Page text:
On Thursday 14 June I attended an event organised by the Digital Education Group of the Universities and Colleges Information Systems Association which looked at experiences of lecture recording and video for learning in general.
There were presentations from a number of institutions, with academic and learning technology staff sharing their experience. There was also a student panel who discussed their use of the technology.
Typically what was recorded was the presenter’s voice and whatever happened to be on the screen – slides or maybe a visualiser. I’ve worked in a couple of institutions that used Panopto and I’m aware of both the concerns of staff and the enthusiasm of students for the technology, but Thursday’s sessions highlighted some interesting new findings or advantages:
- Students actively listen in the lecture, note key points and then complete their notes from viewing the recordings. As one student said, if he looked through his notes and wondered why he’d written ‘trees’, he could go through the recording, find the relevant bit and amend his notes
- Students actively listening make lectures more engaging for staff – the students are actually looking at you and paying attention!
- The type of questions students ask show a deeper learning
- In one course, the lecturer found that 62% students report reduced anxiety about the module and the number of 1sts and 2.1s increased
- Students mainly watch at home or in student accommodation (mobile viewing still a small part of the picture)
The major problems from the student viewpoint were:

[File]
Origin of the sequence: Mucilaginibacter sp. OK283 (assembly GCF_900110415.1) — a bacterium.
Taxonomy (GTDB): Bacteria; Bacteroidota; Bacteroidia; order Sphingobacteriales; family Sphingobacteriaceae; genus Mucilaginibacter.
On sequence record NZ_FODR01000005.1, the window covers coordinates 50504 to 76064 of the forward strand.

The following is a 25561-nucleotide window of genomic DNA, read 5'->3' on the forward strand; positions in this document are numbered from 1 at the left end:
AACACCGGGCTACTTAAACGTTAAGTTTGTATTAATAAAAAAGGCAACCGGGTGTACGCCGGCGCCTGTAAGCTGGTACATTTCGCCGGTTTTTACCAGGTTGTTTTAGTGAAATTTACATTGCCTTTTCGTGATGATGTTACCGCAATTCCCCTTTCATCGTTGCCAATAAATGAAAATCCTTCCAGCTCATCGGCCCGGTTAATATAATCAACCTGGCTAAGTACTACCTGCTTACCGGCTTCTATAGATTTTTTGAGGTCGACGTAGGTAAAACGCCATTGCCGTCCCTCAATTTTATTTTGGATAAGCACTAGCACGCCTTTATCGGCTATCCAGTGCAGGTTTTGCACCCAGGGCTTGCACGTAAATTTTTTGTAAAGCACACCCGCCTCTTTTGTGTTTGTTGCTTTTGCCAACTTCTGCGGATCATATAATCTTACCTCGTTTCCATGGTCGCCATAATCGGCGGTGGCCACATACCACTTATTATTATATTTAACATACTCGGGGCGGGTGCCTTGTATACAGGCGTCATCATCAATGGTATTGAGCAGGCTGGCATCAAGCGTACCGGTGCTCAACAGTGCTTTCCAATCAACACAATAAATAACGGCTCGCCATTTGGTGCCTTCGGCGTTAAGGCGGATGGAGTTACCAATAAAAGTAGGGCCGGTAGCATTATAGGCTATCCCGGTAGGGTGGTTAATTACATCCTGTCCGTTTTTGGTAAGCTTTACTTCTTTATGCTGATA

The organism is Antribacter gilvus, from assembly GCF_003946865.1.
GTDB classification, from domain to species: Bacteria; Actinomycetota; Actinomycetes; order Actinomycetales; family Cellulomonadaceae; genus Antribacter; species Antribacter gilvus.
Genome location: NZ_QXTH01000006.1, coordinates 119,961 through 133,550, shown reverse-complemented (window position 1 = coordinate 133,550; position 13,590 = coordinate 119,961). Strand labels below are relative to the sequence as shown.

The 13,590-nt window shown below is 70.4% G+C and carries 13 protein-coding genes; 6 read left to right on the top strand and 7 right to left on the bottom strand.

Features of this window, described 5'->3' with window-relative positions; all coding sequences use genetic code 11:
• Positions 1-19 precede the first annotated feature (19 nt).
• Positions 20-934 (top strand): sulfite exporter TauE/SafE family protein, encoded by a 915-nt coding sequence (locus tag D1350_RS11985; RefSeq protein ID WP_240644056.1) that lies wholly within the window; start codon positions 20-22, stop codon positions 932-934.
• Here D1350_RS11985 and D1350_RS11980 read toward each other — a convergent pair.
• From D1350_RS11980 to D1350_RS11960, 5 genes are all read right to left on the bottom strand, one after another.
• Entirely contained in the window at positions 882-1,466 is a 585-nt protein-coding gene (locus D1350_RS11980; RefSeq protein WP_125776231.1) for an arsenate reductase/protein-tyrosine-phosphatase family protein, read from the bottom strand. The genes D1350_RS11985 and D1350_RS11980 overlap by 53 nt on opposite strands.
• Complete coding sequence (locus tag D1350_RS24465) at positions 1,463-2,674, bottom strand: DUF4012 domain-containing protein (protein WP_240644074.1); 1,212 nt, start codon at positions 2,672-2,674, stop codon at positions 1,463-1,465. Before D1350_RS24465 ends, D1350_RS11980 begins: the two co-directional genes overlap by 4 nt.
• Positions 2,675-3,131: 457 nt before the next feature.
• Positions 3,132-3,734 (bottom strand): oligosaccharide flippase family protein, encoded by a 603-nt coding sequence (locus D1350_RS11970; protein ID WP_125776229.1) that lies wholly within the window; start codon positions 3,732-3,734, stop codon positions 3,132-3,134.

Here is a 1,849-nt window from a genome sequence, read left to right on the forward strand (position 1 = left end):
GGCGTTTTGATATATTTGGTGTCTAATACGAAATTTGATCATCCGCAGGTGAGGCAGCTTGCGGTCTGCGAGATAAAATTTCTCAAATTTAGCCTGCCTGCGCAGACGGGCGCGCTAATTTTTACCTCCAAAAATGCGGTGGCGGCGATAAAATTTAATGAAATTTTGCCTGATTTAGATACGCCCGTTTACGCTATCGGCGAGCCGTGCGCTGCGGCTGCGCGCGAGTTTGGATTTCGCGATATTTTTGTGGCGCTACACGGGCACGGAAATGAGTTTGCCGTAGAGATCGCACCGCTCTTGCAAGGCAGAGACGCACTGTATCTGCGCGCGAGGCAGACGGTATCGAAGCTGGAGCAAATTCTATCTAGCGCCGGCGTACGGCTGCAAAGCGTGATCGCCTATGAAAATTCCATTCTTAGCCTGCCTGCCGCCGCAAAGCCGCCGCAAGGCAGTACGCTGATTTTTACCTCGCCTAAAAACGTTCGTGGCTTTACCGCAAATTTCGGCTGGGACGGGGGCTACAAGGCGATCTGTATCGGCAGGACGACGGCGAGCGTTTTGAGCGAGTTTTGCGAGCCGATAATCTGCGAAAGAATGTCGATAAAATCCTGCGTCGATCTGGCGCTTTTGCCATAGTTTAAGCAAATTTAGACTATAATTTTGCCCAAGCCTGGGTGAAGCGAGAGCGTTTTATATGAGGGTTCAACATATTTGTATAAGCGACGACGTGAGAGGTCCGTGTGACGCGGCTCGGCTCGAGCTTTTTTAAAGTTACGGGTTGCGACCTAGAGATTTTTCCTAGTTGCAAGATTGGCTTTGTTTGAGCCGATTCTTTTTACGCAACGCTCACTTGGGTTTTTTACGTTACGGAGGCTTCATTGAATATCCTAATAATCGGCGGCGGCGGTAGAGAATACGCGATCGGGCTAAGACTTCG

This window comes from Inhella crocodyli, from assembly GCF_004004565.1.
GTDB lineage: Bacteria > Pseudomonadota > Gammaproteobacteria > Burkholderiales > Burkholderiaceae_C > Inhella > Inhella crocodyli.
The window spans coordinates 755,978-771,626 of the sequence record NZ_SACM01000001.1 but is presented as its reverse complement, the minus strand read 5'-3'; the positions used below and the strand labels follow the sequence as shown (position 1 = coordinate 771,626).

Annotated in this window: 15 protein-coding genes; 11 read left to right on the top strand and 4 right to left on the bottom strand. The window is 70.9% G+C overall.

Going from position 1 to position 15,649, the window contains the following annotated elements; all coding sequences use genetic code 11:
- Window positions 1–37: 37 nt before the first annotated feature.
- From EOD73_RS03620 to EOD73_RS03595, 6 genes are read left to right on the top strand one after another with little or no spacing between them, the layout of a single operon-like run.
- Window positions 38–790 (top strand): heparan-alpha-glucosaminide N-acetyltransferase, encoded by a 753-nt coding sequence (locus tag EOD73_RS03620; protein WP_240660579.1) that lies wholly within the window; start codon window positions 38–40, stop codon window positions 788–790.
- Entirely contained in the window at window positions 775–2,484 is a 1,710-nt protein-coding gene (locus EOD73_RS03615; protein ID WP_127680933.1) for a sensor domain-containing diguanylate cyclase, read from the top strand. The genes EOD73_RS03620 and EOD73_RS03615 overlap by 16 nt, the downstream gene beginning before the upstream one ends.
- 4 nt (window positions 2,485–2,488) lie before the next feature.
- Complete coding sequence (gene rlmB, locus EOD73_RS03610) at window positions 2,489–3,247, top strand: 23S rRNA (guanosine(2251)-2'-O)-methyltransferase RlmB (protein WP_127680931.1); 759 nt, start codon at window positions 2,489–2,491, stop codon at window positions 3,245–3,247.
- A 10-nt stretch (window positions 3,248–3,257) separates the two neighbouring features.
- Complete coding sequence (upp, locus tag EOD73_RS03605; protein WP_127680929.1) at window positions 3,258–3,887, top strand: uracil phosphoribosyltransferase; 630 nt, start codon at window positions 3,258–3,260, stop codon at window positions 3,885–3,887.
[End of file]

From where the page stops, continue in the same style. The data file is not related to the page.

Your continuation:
- Lectures not always being recorded (either a technical issue or a module lead not wishing to be recorded – students need to know if something is not being recorded)
- Poor quality or missing sound, either a microphone not working or the lecturer moving away from the lectern
From the staff viewpoint, a couple of concerns and recommendations:
- Students need an induction in how to use the recordings, contextualised by academics in terms of note-taking and revision strategies (eg: watching the whole thing through repeatedly is not a good way to learn)
- Set up a steering group with academics, students, IT, timetabling, estates, AV and learning technology staff
Generally there was agreement among staff and students that lecture recording is a valuable supplement, not a replacement for being present.
Finally Ale Armenelli from the University of Northamption spoke about their model of Active blended learning (below) which dispenses with lecture theatres and lectures.
The largest rooms on the new campus accomodate around 60 people for team based learning activities.
Interestingly they don’t have staff offices either, including the VC. At which the room went strangely quiet, apart from the odd jaw dropping….